Social Work Practice in the Criminal Justice System

Editor’s Note: Dr. Patterson was asked to write a piece for our blog as a social work educator in NYC.  You can read his piece on Police Social Work from the July 2008 issue of Currents, by clicking here or you can access the full newsletter by clicking here.

I was inspired to write the book Social Work Practice in the Criminal Justice System because I felt a need for a comprehensive textbook that could be used by social workers and other criminal justice practitioners that was broad in scope. I wrote the book to address issues such as reentry, evidence-based practice and other practice issues with individuals throughout the entire criminal justice – from law enforcement contact through post-release supervision. My intent was to provide a greater understanding of the issues social workers face when they practice in the criminal justice system.

As a police social worker I would have preferred to have written the book exclusively on this area of practice, but police social work is such a small area of social work practice that a book exclusively in this area probably would not have a market. Social workers are perhaps employed in the greatest numbers in correctional, courts, law enforcement and legislation in that order.

Other practitioners across these four subsystems include legislators, law enforcement officers, attorneys and judges, correctional officers, and probation and parole officers, among others.

In the book I define practice very defined broadly at micro, meso and macro levels, and include advocacy, clinical services, research and policy roles. I also indicate that these roles are not exclusive to the social work profession.

Consequently, many practitioners who are not social workers also provide services in criminal justice settings and in non-criminal justice settings to individuals with criminal justice involvement.

The U.S. criminal justice system is a complex system in which three components are usually described (law enforcement, courts and corrections). A fourth component, legislation, is not always mentioned. Furthermore these components are found at tribal, local, state and federal levels. Social workers practice in each of these components and at all levels. Each component and level of the system presents unique challenges as well as rewards for social work practice. For example, these challenges might include working in a paramilitary environment, ethical dilemmas associated with confidentiality and individuals’ right to self determination, and acquiring the necessary skills to communicate with courts, police officers and other criminal justice practitioners using an approach that is often unfamiliar to the social work profession.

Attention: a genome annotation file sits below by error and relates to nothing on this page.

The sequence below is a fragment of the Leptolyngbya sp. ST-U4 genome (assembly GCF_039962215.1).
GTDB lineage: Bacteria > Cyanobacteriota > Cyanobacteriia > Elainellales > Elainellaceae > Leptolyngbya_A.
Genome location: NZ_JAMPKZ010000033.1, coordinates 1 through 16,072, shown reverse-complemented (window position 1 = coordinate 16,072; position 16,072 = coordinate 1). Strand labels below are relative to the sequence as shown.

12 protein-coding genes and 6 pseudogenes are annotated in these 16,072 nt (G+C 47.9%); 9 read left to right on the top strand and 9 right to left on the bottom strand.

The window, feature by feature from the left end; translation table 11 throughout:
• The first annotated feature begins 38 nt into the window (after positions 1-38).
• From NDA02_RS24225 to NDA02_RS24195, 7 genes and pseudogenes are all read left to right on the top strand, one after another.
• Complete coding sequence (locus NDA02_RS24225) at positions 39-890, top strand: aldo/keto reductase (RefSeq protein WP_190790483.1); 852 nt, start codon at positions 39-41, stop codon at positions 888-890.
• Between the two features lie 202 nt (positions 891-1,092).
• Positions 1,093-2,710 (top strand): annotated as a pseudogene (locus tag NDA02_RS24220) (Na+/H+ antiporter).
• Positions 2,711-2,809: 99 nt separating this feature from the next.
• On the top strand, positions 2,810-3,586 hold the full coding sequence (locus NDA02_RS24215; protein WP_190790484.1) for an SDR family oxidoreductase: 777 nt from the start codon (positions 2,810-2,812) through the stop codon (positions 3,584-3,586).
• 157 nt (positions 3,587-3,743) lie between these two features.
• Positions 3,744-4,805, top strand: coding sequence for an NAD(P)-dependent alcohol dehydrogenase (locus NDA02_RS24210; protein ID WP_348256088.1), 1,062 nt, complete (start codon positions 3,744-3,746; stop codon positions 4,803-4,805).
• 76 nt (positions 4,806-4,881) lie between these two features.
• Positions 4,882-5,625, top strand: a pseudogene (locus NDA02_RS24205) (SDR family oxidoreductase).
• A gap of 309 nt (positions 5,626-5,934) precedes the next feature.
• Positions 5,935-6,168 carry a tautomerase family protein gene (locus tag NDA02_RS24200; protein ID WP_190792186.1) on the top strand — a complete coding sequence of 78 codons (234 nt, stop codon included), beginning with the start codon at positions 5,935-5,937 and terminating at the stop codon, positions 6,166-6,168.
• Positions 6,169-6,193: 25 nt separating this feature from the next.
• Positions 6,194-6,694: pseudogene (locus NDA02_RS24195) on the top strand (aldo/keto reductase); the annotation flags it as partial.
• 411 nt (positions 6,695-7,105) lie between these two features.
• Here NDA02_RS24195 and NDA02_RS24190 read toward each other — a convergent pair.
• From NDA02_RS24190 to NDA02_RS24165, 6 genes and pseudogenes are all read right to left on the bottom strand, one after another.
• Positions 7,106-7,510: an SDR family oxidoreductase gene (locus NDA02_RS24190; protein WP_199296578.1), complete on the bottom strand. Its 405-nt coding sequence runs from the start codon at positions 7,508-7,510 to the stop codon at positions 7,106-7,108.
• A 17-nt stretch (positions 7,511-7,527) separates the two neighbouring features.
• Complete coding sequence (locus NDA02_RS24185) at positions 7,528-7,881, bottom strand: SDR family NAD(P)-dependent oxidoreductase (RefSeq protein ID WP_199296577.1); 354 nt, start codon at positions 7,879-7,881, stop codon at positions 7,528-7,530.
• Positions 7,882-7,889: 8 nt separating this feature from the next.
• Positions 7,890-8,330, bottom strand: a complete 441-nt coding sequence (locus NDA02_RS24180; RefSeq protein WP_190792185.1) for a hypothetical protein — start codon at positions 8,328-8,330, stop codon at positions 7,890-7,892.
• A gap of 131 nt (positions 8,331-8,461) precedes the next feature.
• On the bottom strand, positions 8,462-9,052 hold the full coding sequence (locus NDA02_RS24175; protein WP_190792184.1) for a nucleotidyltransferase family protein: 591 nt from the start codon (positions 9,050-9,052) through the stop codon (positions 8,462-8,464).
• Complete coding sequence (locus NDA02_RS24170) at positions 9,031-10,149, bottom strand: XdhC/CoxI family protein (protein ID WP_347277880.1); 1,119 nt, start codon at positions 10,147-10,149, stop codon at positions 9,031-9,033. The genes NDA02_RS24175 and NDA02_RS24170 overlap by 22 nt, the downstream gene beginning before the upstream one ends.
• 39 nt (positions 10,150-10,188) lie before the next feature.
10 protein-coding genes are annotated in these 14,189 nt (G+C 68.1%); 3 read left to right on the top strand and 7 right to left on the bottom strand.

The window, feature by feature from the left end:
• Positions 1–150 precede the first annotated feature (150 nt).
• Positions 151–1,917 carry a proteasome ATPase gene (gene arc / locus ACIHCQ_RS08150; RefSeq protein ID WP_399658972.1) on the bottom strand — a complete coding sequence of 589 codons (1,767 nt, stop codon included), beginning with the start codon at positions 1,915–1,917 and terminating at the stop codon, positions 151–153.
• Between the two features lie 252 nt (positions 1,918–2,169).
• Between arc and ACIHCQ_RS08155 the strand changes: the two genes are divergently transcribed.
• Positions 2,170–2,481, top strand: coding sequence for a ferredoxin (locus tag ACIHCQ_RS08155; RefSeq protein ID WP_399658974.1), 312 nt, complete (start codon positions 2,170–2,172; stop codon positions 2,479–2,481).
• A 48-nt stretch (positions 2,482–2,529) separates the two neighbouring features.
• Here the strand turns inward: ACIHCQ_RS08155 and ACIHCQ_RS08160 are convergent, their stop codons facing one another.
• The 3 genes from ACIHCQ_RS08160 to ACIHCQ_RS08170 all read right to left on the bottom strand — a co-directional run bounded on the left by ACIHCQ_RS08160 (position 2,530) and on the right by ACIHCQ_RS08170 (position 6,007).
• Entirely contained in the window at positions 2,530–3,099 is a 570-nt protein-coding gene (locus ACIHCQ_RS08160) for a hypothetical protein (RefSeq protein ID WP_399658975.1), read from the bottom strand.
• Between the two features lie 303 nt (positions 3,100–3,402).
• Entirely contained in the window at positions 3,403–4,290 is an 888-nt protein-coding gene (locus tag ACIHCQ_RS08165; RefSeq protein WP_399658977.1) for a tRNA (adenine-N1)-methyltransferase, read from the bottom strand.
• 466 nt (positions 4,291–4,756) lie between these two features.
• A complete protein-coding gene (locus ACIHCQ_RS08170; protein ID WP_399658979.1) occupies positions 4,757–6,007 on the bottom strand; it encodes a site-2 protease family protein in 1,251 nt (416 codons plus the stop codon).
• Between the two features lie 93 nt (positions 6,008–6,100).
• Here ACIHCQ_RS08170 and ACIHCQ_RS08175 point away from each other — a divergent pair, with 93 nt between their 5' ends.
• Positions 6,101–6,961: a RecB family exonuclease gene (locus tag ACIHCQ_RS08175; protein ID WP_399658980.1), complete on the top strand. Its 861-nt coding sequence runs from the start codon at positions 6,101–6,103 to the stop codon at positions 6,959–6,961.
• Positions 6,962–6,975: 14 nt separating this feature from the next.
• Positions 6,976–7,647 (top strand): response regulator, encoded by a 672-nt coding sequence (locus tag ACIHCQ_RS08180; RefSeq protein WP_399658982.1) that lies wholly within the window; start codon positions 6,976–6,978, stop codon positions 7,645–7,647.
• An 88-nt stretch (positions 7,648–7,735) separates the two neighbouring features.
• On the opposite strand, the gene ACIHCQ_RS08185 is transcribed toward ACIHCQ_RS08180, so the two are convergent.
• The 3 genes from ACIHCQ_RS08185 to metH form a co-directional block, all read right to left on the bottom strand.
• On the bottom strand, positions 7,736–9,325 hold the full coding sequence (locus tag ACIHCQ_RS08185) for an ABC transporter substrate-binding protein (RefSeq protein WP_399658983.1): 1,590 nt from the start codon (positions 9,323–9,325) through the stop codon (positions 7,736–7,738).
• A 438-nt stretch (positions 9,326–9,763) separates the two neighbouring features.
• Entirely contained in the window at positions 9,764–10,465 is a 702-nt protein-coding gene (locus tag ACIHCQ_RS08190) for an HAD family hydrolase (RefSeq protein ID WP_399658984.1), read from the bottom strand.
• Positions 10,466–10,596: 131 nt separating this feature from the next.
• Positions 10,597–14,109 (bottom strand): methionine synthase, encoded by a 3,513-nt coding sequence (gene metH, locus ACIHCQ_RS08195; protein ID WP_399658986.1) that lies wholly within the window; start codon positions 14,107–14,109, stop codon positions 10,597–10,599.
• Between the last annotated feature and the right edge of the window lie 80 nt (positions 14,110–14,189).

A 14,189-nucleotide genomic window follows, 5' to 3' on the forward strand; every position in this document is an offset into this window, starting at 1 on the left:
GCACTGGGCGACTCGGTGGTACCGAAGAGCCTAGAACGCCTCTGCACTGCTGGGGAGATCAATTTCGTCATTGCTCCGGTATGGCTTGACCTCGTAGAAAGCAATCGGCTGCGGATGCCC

Rewards may include helping individuals with criminal justice system involvement to access much needed services and resources, or advocating for legislative reform to using a social justice perspective.

___________________________________________________________
George T. Patterson, LCSW-R, Ph.D., is an Associate Professor at the Silberman School of Social Work at Hunter College.  He can be reached via email at: george.patterson@hunter.cuny.edu, or via commenting below.  

For more information about his book, please visit the following link: http://www.routledge.com/books/details/9780415781169/

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